Political leaders are, like the rest of us, less than perfect
The world in our time has been shaped by ideas ceaselessly refined and constantly put to the test. It has also been upended by mistakes made by political leaders who ought to have known better. Modern history is replete with instances of the pain, sometimes the trauma, which has been the consequence of misplaced moves.
Let us sit back and reflect on the mistakes, or you could call them blunders, that are now part of history.
A serious mistake was made by Jawaharlal Nehru when in July 1946, within days of the Congress and the Muslim League having accepted the Cabinet Mission Plan envisaging a united India following the departure of the British colonial power, he astounded people by his strange interpretation of the deal.
The Congress, he asserted, was not bound to accept the plan for it had promised nothing that could be construed as an acceptance of it. The statement was a blow to the last chance for India to remain united. Mohammad Ali Jinnah thus found a perfect excuse to wriggle out of a plan to which he had earlier reluctantly agreed.
Sticking to India, Jinnah himself made the unwise move of declaring August 16, 1946 as “Direct Action Day” as a way of forcing the partition of India. He did not spell out at whom or what the action was aimed. His loyalist Huseyn Shaheed Suhrawardy, prime minister of Bengal, organized a huge rally of Muslim League workers and followers in Kolkata on the day.
Fiery speeches in defense of the creation of Pakistan were made. Once the rally was over, Muslim mobs went about attacking Hindu and Sikh homes and business establishments.
Two days into the rioting, Hindus and Sikhs struck back. Disaster struck with greater malevolent force, leaving anywhere between 5,000 and 10,000 people dead on the streets in four days of communal strife.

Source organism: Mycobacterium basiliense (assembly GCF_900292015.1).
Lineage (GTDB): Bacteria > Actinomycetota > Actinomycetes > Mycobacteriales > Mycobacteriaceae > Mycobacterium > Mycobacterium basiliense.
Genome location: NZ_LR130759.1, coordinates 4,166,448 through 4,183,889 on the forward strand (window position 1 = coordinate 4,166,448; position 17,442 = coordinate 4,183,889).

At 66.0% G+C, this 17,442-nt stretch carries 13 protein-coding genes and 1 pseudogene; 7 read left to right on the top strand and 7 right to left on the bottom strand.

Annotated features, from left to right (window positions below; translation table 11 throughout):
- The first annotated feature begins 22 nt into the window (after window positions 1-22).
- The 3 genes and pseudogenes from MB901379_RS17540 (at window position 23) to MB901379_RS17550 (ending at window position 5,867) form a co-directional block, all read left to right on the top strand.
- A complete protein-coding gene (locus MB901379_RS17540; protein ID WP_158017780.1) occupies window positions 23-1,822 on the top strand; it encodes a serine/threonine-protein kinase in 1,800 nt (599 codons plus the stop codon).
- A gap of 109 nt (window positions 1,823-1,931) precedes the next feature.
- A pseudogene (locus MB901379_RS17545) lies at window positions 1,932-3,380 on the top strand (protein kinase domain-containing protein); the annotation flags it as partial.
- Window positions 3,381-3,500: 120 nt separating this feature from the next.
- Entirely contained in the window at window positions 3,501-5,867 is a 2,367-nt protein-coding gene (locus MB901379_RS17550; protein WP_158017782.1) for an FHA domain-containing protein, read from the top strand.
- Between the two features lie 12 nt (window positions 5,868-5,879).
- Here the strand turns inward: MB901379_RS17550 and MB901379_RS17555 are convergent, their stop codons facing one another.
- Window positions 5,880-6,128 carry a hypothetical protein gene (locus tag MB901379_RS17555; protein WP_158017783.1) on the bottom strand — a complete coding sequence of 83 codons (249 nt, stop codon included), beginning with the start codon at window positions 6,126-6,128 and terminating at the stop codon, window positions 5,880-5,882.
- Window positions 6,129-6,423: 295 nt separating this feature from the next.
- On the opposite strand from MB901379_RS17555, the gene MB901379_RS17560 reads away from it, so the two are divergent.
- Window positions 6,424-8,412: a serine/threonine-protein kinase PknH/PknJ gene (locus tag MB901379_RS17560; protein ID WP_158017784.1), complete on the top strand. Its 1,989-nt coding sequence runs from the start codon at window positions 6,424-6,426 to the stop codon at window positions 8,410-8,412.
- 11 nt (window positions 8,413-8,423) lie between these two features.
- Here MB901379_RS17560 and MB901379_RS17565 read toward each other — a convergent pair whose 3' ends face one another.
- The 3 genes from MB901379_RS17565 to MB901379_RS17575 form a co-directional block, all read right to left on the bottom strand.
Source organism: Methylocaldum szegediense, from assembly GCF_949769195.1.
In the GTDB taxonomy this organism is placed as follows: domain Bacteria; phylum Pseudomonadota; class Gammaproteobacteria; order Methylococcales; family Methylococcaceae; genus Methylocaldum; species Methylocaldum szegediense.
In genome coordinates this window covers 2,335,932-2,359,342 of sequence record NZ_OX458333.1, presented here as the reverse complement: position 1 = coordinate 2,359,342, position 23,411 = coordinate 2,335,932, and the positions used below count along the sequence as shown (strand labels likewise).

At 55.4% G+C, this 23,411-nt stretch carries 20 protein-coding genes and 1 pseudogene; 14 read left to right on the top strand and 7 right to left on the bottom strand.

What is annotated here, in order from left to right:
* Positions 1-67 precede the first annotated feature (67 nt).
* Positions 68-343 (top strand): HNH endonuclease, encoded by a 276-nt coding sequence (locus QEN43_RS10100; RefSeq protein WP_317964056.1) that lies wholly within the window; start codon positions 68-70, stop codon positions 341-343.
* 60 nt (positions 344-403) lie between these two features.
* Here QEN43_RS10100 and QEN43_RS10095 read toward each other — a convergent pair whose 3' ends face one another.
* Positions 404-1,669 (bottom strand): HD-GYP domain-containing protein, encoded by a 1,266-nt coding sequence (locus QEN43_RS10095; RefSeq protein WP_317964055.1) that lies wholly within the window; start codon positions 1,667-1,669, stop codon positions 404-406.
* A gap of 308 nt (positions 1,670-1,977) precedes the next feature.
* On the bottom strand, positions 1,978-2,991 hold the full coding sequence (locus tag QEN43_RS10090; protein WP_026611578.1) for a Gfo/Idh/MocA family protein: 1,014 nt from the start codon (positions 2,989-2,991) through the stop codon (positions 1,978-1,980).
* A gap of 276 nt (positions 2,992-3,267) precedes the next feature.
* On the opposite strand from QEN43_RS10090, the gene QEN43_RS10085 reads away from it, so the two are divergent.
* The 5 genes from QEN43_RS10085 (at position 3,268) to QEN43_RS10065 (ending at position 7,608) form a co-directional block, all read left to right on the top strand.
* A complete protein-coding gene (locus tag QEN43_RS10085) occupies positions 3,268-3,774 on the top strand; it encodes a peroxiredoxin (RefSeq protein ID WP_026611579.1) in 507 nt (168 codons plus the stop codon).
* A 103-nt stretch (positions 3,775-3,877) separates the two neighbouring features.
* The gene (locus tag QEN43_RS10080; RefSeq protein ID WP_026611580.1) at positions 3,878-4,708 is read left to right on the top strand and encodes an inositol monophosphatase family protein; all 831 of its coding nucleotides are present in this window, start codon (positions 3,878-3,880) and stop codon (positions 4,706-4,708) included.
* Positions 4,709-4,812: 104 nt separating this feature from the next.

A serious blunder was committed by Soviet leader Nikita Khrushchev when he ordered a stealthy deployment of nuclear-armed missiles in Cuba in October 1962. Once the missiles were detected, it was suddenly a world teetering on the brink of a nuclear apocalypse. The Americans contemplated taking out the missiles in surprise raids on Cuba and even invading the island nation. For a good number of days, Khrushchev and Kennedy looked eyeball to eyeball, until the Soviets eventually blinked, though on condition that a withdrawal of the missiles by Moscow would be followed by Washington’s recall of its own armaments in Turkey.
President John F Kennedy remains notorious for his own carelessness. Within months of coming to power in 1961, he collaborated with anti-Castro forces in their plans for an invasion of Cuba by Cuban exiles that would result in the overthrow of Fidel Castro, who had seized power in January 1959. Washington promised air cover to the anti-Castro forces. The Cuban authorities, having come to know of the conspiracy, waited for the intruders on the beach.
Once they landed, scores of them were swiftly cut down. The rest were carted off to Havana’s prisons. America’s promised air cover did not materialize. Kennedy’s humiliation was complete.